The soul has become like a piece of green wood placed in the fire; material fire, acting upon wood, first of all begins to dry it by driving out its moisture (that is, those created goods – material or not – that serve as the source of security, joy, and comfort of the old man), and “to make it black, dark, and unsightly, and even to make it give forth a bad odour; and, as it dries it little by little, it brings out and drives away all the dark and unsightly accidents which are contrary to the nature of fire. Finally, it begins to kindle it externally, to give it heat, and at last transforms it into itself, making it as beautiful as fire” (St. John of the Cross, ibid., II.5,1). Likewise, divine Love, “before It unites and transforms the soul into itself, first purges it of all contrary accidents (that is, all those that mark the old man). The loving Wisdom of God invading the yet imperfect soul must necessarily begin in it a work of destruction, of purification, and only after having freed it from everything contrary to divine Love, will He unite it to Himself and transform it to Himself. Then, the work of Love will no longer be grievous to the soul, but very sweet and delightful; however, as long as it is not completely purified, this work of purgation cannot fail to be afflictive. O blessed affliction which disposes the soul for so great a Good!
No one can be freed from the roots of his faults without passing through the painful Night of the spirit. Comparing this night to theNight of the sense, St. John of the Cross says that the difference between one and the other “is the difference between the root and the branch, or between the removing of the stain which is fresh and of one which is old and of long standing” (ibid.). Although the operation is very arduous and painful to undergo, it is nevertheless indispensable, because the stain of the old man are removed only “with the soap and strong lye” of the purgation of the spirit, without which the soul “will be unable to come to the purity of divine union” (ibid.). Such desolation and such privation of everything should not discourage us; they are not ordered to death (of course ordered to the death of our false superficial life – the life of egoism), but to life and even to the fullness of life – which is union with God by a perfect measure of charity: to love as Christ loves.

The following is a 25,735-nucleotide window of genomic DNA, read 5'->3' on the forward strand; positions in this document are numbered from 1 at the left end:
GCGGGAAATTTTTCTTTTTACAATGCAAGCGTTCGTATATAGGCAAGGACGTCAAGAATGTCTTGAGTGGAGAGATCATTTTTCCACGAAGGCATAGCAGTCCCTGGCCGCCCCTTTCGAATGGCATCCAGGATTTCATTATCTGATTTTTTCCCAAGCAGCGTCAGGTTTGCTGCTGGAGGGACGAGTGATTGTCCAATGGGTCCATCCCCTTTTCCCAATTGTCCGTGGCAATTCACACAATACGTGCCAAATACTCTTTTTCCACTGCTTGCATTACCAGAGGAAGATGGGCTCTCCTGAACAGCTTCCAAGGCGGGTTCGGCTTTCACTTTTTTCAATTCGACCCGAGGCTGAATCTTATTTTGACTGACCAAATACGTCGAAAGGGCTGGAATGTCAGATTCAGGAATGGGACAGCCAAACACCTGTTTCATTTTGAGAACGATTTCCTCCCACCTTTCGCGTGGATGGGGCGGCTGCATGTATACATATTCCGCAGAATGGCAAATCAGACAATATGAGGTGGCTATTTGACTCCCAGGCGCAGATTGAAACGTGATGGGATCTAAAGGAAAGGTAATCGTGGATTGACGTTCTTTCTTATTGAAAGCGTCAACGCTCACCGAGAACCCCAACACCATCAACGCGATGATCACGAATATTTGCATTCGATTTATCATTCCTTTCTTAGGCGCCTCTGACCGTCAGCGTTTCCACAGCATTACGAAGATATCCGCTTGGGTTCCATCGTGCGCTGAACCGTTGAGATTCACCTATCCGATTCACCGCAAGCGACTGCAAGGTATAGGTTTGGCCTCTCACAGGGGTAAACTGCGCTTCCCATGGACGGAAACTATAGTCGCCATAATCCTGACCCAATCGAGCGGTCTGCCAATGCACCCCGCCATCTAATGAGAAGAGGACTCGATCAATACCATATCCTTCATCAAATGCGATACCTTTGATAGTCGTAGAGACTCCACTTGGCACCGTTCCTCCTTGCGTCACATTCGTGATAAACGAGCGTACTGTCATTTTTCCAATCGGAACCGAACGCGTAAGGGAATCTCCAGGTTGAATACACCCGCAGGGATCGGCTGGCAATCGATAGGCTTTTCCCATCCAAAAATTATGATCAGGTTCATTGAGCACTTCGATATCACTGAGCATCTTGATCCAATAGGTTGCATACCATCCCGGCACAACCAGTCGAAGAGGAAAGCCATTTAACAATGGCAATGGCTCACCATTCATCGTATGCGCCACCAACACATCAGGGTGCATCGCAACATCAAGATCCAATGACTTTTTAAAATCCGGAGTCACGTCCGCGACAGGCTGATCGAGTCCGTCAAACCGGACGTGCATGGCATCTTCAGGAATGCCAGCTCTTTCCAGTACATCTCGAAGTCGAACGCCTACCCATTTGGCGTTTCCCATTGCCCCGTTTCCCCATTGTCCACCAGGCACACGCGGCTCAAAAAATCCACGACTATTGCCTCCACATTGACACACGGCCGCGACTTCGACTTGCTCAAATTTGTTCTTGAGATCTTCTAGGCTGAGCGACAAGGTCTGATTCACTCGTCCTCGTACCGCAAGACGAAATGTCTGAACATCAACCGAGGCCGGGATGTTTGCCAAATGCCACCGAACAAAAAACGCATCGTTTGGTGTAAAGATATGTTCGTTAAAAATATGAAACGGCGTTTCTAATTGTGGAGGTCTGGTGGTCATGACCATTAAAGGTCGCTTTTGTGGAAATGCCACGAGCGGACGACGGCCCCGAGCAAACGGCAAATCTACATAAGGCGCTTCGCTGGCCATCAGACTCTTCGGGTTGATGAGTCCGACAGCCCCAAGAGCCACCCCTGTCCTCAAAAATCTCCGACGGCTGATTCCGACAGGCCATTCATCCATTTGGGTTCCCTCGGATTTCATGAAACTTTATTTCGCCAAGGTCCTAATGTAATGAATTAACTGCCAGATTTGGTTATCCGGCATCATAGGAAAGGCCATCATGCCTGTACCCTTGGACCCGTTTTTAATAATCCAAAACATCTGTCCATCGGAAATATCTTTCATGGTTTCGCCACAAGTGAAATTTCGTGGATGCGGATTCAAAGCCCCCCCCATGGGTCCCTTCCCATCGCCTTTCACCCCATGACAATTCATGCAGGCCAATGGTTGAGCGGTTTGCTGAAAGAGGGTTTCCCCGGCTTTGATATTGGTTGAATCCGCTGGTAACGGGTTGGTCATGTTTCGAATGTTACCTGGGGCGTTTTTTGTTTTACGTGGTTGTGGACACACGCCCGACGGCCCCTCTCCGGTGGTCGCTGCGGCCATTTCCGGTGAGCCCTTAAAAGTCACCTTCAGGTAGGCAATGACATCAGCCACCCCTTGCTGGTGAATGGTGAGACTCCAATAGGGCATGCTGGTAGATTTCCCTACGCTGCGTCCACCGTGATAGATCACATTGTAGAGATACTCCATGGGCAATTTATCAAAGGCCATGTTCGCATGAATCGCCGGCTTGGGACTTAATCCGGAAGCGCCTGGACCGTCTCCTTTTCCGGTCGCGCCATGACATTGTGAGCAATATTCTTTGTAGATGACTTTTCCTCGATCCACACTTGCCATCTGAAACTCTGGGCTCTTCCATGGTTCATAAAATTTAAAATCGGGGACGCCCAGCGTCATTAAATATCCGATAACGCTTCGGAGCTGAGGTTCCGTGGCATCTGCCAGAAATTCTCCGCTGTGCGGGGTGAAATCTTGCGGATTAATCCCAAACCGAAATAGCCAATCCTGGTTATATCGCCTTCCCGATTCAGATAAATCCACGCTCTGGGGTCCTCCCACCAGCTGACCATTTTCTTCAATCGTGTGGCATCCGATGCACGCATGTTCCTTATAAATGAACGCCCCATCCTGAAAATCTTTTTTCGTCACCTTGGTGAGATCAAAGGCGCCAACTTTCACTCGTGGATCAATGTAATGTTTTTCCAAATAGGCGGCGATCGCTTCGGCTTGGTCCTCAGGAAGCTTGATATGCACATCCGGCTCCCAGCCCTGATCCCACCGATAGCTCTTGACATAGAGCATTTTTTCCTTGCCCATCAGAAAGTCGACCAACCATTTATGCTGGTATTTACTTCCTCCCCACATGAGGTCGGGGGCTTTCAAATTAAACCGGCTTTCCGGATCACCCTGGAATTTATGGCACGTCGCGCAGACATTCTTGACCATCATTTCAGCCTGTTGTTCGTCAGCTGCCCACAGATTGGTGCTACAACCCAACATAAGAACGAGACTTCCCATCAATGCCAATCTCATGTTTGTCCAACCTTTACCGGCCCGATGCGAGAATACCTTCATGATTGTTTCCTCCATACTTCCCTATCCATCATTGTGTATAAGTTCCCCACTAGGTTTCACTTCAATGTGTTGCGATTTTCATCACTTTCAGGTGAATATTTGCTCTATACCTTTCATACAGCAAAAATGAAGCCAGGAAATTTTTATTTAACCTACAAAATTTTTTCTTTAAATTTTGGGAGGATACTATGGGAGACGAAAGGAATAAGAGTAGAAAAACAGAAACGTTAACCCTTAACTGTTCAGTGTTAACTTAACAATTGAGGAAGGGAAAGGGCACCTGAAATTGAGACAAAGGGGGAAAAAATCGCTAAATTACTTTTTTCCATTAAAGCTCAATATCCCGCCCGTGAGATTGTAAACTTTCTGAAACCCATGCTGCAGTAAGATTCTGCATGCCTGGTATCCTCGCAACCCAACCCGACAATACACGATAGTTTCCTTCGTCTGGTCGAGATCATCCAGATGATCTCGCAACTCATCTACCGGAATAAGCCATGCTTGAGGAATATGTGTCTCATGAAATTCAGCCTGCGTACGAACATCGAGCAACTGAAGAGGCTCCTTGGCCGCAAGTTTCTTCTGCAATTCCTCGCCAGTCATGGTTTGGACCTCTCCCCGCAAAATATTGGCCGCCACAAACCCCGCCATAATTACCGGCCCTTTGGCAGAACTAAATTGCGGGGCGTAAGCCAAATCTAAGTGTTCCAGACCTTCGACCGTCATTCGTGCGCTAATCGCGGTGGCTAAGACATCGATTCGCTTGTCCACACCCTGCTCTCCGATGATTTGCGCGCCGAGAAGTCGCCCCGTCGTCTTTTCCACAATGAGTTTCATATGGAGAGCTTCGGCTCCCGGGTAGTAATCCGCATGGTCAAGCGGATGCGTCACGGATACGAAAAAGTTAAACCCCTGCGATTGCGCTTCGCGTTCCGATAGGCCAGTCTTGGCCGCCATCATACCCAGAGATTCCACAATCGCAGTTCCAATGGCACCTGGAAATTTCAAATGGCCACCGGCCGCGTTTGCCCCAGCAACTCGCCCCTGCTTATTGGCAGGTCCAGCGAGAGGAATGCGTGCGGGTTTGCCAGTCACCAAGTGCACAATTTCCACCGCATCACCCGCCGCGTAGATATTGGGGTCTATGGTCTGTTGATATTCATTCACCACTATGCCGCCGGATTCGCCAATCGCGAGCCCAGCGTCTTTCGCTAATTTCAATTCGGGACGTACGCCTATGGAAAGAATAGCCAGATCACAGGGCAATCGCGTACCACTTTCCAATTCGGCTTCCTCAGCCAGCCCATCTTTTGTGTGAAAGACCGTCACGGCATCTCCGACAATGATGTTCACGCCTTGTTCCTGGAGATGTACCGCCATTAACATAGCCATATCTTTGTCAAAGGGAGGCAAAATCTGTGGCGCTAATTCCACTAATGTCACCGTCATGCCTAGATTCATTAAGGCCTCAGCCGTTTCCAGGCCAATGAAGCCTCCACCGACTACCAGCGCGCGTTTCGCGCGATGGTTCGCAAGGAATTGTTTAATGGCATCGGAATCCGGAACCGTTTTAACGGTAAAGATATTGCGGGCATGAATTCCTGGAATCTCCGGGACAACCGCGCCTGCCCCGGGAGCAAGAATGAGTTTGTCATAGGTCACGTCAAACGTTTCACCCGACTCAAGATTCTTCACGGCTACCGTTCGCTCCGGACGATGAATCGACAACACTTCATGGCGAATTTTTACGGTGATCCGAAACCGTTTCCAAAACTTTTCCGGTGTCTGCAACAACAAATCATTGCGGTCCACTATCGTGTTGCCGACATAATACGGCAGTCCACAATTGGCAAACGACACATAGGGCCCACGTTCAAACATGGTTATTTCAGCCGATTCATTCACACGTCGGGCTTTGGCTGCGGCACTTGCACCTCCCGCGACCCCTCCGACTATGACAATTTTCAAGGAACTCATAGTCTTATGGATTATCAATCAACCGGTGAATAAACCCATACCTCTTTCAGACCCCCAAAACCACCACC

Jesus Christ Himself, at the Last Supper, expressed the supreme desire of His love for us by asking for this perfect union: As Thou, Father in Me, and I in Thee; that they also may be one in Us (Jn. 17.21). But because we are radically incapable of this union, vitiated by sin and full of every misery, He took our sins upon Himself and washed them away in His Blood. The Passion of the Saviour tells us how much our purification has cost the sinless Son of God. And if it has cost Him, Innocence Itself, so much, is it not just that we should suffer a little, too, we who are culpable, having so often offended God, and having so many times, by our willfulness, put obstacles to the outpouring of His Love in our souls? And now that this divine Love, instead of abandoning us as we deserve, comes to us in order to purify us, shall we flee from its action? No, this cannot be! Just as purifying sufferings are the work of God’s love for us, so we want our acceptance of them to be the work, the proof, of our love for Him. “To love is to labor to detach and strip ourselves for God’s sake of all that is not God” (St. John of the Cross, Assent of Mt. Carmel, II.5,7). Solo Dios basta! (“God alone suffices,” St. Teresa of Jesus in her Nada)